Set out below is my submission:
“Policies addressing business practices that generate harm – such as pollution and hazardous products – do not give much weight to the resulting revenue impacts of raised standards … The revenue impacts associated with effective policies addressing problem gambling and other harms are analogous to this.”

Productivity Commission Final Report 2010 Page 11.28

"Victoria has the worst rate of problem gambling prevalence of any Australian state and thereby the worst harm minimization practices of any Australian state.

Based upon its own September 2009 epidemiological study 12,000 Victorian pokie gamblers contemplate taking their own life and about 6,000 Victorians were led to do something against the law as a result of their pokie gambling.

A further Victorian government study found a strong relationship between crime and pokie gambling:

“Gaming expenditure per capita is significantly positively associated with nearly every type of crime in all years of the analysis.”

The Productivity Commission (“PC”) found that “the harms from problem gambling include suicide, depression, relationship breakdown, lowered work productivity, job loss, bankruptcy and crime.” “For each problem gambler, several others are affected - including family members, friends, employers and colleagues.”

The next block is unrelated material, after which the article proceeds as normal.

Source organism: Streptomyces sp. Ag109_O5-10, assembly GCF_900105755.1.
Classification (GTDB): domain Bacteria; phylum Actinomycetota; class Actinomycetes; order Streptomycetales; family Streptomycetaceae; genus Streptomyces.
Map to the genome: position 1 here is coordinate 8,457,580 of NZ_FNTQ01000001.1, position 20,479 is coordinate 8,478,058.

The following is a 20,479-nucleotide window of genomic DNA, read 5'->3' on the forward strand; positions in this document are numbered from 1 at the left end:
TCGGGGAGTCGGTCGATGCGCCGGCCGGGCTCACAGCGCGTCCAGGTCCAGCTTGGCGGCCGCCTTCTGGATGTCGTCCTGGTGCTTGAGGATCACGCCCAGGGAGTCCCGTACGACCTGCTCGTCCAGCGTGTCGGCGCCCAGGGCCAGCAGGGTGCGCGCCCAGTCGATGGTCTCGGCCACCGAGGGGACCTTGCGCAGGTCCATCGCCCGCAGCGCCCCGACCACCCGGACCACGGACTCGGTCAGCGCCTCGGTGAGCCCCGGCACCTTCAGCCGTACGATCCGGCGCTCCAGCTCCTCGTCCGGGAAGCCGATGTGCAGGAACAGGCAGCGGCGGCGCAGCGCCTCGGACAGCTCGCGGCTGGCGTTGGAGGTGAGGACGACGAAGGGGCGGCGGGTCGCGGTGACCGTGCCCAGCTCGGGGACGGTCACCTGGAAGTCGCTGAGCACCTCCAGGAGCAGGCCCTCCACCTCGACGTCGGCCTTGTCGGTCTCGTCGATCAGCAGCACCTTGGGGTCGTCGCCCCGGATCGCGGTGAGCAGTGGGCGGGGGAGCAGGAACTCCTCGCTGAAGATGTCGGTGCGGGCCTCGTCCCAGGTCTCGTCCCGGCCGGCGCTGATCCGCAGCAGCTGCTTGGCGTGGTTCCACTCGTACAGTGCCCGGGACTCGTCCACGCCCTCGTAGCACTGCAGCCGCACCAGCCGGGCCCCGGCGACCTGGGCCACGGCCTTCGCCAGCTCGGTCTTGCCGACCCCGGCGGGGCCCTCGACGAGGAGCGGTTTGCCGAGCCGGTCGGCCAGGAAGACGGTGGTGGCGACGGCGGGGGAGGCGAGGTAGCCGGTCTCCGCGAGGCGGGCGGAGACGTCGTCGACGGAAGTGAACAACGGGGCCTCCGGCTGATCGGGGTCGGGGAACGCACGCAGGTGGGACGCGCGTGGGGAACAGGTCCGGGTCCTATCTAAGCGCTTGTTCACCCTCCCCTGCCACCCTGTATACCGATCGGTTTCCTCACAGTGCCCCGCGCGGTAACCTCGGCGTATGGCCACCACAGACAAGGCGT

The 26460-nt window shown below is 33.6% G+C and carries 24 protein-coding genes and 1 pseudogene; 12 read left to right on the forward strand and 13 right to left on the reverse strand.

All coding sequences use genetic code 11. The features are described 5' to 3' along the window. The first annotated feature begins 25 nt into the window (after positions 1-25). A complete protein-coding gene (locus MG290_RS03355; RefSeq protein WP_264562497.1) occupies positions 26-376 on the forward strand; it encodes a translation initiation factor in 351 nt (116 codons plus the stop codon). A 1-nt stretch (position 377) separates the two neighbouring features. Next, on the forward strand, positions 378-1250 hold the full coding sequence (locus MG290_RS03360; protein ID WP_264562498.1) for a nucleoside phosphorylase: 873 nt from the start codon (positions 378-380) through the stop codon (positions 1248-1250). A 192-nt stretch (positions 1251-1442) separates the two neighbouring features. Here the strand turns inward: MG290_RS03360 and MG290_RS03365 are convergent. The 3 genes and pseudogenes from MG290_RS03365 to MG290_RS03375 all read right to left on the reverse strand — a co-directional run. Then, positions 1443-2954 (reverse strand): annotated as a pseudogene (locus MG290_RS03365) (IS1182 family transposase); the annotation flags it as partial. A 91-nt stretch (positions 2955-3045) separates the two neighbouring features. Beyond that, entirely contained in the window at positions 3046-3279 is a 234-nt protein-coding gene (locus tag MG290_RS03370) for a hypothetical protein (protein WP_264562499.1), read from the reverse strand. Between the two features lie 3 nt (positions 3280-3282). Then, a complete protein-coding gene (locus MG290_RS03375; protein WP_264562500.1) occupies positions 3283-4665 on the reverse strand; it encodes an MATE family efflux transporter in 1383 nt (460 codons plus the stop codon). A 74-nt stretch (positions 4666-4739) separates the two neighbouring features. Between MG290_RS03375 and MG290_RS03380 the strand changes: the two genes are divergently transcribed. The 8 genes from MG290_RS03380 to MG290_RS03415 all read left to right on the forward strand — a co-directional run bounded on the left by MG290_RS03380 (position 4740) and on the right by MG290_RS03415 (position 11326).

Given just these facts, the Department of Justice’s Pre-commitment Consultation Paper (“Paper”) is objective proof of a terrifying and continuing contempt of the interests of the people of Victoria with respect to the harm caused by pokie gambling. This considered statement is based upon the findings set out in the government’s own research. The Paper ignores the substance of the recommendations of the Productivity Commission.

The Paper also ignores the findings of the August 2009 study published by the Victorian Department of Justice titled Impact of changes to Electronic Gaming Machine characteristics on play behaviour of Recreational Gamblers.

The Paper gives weight to the biased Responsible Gambling Ministerial Advisory Council. No weight should be given to the views of this Council given that it’s makeup comprises mainly of people whose interests lie with preservation of the income derived from gambling losses. It is expected that this Council would suggest a course of action that would do little to impair the flow of gambling income. The Paper confirms that expected result.